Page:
16. Some related humor: John Safran Morman Door Knockings

    Comment by Jeff Molby — December 2, 2008 @ 1:55 pm
  17. Ah – There’s nothing like the unmasked face of Christian intolerance and hypocrisy!

    Far from being a religion of acceptance, it’s a central claim of Christianity that it is “the only way” to salvation and that all others are damned. What else would you expect from believers who think they have the monopoly on truth! Ha!

    I’m happy to see these billboards, for there are many people (like me) who probably never even considered that lack of faith is an option!

    I say spread the word! Free yourselves! Let it be known it’s OK not to believe in god!!!

    Kiss Me – I’m an Atheist!

    Comment by SWEJ — December 2, 2008 @ 5:46 pm
  18. I wish the theists and the atheists all the happiness of their convictions. I enjoy the happiness of mine. As long as peoples’ methods stop short of force, we can chat.

    I see no incitement to force in that billboard’s message.

    Comment by Akston — December 2, 2008 @ 9:12 pm
  19. Some of my favorite quotes:

    I contend that we are both atheists. I just believe in one fewer god than you do. When you understand why you dismiss all the other possible gods, you will understand why I dismiss yours.~ Stephen Roberts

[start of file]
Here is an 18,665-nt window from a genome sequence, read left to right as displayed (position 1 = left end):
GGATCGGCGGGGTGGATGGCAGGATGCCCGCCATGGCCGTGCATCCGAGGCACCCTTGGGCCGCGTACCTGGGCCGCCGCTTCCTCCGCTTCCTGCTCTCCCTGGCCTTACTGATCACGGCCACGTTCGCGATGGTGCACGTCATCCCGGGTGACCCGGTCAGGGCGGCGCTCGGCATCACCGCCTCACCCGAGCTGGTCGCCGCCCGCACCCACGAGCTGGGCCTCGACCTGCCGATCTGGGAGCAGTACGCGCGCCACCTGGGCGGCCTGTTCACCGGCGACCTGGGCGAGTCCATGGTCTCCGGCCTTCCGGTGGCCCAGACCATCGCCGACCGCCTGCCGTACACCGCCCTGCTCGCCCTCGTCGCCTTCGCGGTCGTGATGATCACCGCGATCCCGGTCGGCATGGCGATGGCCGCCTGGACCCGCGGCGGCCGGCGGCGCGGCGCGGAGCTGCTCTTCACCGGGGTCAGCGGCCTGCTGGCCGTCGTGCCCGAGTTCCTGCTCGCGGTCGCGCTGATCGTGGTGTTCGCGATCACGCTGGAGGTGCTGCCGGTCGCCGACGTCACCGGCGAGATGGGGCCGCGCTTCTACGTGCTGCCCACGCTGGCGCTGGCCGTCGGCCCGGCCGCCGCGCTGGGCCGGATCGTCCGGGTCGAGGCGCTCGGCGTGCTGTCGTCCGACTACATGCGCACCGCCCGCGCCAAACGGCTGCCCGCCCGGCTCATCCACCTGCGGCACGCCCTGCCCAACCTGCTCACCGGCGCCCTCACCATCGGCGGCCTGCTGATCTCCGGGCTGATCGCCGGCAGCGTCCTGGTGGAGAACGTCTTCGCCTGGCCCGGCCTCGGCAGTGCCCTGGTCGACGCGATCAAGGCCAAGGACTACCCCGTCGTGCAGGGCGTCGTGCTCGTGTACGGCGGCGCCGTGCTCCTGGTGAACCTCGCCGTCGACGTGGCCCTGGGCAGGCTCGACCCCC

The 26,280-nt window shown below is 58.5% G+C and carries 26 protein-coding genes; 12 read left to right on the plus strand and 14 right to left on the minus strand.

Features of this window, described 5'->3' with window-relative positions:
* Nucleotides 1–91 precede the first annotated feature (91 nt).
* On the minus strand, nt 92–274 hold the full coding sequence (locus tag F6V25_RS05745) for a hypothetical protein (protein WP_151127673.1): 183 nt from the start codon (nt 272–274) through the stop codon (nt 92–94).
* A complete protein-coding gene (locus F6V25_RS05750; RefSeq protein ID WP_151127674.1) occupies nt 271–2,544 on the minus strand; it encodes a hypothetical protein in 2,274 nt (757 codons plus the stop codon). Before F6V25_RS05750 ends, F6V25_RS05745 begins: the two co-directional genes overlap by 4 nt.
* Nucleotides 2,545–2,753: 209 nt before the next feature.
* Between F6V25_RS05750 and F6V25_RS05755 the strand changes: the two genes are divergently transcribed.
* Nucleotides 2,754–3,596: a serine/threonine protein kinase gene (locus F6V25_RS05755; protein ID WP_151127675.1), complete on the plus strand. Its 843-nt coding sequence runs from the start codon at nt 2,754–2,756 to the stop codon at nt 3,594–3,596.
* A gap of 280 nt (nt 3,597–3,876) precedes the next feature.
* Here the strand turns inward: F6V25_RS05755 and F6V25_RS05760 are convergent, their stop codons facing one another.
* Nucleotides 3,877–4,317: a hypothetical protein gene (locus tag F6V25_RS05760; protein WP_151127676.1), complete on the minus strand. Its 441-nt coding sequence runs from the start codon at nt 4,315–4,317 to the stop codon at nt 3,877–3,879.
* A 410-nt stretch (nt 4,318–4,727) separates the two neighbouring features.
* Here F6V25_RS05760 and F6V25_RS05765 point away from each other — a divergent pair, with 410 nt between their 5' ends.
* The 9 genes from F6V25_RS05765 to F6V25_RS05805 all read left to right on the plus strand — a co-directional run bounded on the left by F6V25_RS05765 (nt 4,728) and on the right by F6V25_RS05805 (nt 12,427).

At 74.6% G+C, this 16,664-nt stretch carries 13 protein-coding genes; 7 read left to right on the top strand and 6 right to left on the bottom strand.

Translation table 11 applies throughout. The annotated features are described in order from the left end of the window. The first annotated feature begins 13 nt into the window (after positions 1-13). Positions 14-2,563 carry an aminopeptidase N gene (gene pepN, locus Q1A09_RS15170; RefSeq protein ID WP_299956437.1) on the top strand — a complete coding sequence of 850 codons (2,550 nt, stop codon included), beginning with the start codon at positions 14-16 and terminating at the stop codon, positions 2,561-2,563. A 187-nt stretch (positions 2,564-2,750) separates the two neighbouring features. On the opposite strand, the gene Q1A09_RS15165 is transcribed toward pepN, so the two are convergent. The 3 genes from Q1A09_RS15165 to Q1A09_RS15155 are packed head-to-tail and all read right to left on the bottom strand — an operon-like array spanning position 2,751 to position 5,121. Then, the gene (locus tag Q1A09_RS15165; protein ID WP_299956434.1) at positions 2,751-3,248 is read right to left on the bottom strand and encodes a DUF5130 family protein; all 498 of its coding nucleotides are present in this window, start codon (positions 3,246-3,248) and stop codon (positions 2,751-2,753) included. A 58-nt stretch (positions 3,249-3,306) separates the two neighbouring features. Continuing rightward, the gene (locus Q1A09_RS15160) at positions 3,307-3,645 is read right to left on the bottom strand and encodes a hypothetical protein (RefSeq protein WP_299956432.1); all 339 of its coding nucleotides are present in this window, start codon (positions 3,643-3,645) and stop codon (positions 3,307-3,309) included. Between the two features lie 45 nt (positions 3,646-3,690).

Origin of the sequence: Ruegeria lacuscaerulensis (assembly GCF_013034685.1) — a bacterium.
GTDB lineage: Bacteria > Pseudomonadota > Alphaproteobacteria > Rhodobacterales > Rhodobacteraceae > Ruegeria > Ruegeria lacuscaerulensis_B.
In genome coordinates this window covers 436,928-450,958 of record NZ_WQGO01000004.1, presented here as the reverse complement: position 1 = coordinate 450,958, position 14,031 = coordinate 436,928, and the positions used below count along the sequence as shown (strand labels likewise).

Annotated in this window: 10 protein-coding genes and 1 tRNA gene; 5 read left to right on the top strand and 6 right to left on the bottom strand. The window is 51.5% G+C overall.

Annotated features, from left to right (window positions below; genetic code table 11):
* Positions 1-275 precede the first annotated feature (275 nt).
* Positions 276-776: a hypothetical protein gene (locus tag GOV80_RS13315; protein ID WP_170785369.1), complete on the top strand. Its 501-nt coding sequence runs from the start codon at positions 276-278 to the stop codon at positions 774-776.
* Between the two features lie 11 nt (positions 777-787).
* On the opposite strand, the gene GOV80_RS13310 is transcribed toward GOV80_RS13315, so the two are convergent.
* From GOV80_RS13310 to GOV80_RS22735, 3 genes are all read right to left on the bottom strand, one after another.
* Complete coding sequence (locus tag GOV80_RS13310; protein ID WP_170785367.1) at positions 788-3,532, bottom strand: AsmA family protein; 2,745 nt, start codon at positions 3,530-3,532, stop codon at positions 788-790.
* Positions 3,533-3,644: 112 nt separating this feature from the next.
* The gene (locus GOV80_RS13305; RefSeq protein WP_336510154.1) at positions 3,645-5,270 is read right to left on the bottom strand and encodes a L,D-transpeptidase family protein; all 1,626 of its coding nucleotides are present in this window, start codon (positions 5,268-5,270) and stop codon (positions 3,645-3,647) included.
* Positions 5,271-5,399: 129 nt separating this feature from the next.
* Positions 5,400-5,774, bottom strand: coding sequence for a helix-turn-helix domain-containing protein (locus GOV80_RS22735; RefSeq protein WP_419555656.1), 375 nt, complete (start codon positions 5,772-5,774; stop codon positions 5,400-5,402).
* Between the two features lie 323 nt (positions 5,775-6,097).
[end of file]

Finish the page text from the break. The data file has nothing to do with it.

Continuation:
I like your Christ; I do not like your Christians. Your Christians are so unlike your Christ.~ Mohandas Gandhi

    If child molestation is actually your concern, how come we don’t see Bradley tanks knocking down Catholic churches?~ Bill Hicks, 1993, referencing the Waco siege

    I have examined all of the known superstitions of the world and I do not find in our superstitions of Christianity one redeeming feature. They are all founded on fables and mythology. Christianity has made one-half the world fools and the other half hypocrites.~ Unknown

    Each nation knowing it has the only true religion and the only sane system of government, each despising all the others, each an ass and not suspecting it.~ Mark Twain

    So far as I can remember, there is not one word in the Gospels in praise of intelligence.~ Bertrand Russell